When Barack Obama talks about America’s deplorable health insurance problems, he speaks with undeniable passion. So what is he proposing?
For starters, he wants a national dialogue. Shades of Hillary Clinton, the Obama administration plans to encourage Americans to have house parties focused on health care, the most expensive in the world but far from adequate. Then Obama wants a national conclave in Washington. At least the meetings will be open and public, unlike Clinton’s task force.
Obama has nominated Tom Daschle, the former Senate majority leader from South Dakota, to head the Department of Health and Human Services and also develop policy to improve health care. Daschle is a smart choice because he knows how to write legislation that can get through the Senate. Obama called Daschle the original no-drama guy known for speaking softly but leading boldly.
But Obama is still not able to answer the most important question about improving health care in America: how to pay for it. By some estimates, his ideas to expand health insurance would cost $65 billion. He had planned ending the Bush administration’s tax cuts for wealthy Americans to finance it, but raising taxes in a bad recession is now not likely.
At least Obama understands the problem. While President Bush never focused on health care, Obama spent months hearing heart-breaking stories about voters’ health care catastrophes. The leading cause of family bankruptcy is medical bills.
It’s hard to overstate the urgency of this work, he said at a press conference announcing his pick of Daschle to spearhead health care reform.
Over the past eight years, premiums have nearly doubled and more families are facing more medical debt than ever before, he said. Forty-five million citizens have no health insurance at all. And day after day, we witness the disgrace of parents unable to take a sick child to the doctor, seniors unable to afford their medicines, people who wind up in emergency rooms because they have nowhere else to turn.
A group representing 27,000 emergency room doctors announced two days before Obama nominated Daschle that emergency rooms are already stretched beyond capacity, that long waits for help are going to get longer, that the state of emergency care is serious. The 2009 National Report Card on the State of Emergency Medicine concludes the overall grade for the nation is a C-minus, with 90 percent of the states earning mediocre or near-failing grades.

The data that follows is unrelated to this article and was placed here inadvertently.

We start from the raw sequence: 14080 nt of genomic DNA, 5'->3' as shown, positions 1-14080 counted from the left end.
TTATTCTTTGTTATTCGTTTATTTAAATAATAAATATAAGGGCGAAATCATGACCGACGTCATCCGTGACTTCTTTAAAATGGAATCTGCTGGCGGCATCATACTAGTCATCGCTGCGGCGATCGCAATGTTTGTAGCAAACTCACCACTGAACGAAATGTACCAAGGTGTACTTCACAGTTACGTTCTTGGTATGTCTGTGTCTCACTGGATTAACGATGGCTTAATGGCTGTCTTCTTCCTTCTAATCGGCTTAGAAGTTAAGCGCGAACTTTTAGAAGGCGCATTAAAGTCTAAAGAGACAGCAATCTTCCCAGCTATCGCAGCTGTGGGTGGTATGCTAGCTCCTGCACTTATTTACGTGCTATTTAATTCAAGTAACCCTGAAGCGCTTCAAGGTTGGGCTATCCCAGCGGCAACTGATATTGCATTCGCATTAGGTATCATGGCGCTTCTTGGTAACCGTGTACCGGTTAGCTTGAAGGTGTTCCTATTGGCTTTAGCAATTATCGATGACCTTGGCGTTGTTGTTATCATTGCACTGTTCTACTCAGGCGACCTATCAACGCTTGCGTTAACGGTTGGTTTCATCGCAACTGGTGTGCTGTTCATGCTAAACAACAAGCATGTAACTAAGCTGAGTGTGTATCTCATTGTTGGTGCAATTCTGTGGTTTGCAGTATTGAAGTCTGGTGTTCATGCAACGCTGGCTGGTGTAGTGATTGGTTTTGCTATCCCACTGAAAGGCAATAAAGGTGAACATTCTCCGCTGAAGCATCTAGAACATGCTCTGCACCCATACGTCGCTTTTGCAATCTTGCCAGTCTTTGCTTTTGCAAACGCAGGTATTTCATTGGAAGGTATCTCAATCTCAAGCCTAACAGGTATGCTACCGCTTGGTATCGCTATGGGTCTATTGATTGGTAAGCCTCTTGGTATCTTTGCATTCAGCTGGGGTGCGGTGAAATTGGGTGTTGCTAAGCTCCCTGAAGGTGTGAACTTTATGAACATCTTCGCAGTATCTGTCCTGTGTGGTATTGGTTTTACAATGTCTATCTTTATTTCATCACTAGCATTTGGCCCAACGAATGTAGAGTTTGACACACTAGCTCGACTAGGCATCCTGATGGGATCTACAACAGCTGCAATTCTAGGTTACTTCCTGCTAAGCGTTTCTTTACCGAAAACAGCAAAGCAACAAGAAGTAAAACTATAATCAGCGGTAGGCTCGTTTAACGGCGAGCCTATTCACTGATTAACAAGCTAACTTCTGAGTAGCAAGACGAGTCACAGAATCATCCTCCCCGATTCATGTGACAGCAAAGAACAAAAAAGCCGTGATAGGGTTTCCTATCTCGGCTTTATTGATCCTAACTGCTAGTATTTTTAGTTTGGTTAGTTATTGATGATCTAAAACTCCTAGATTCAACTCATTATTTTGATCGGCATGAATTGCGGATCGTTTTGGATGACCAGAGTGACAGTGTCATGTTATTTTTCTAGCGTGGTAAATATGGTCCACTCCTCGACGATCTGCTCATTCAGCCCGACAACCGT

Millions of Americans have no alternative when they need care but to head for the nearest emergency room. Emergency rooms legally must not turn anyone away who seeks their help. But partly because of the bad economy, there are 120 million emergency room visits a year compared with 90 million 10 years ago, and hospitals are bracing for many more even as they complain they can’t handle the influx. Every year they turn millions of dollars more in unpaid bills over to collection agencies.
Obama recognizes the challenge: Year after year, our leaders offer up detailed health care plans with great fanfare and promise, only to see them fail, derailed by Washington politics and influence peddling.
Forcing employers to pick up more of the health insurance burden is not an option. It is often a leading factor in the failure of small businesses. Some large firms are unable to compete with global companies that don’t have to pay employee health benefits. Solving the economic crisis means solving the health care crisis.
Obama proposes investing in preventive health care and pushing computerized health records to cut costs. He wants doctors, nurses, patient advocates, business and labor to discuss how to cut costs and improve access, innovation and affordability. He wants to change the Medicare Advantage program he says spends billions of dollars subsidizing insurance companies without improving the health of seniors.
On top of his other challenges, Obama must do something concrete in 2009 about health care besides talk about it. Choosing Daschle was a start, but the clock is ticking.
(Scripps Howard columnist Ann McFeatters has covered the White House and national politics since 1986. E-mail amcfeatters(at)hotmail.com.)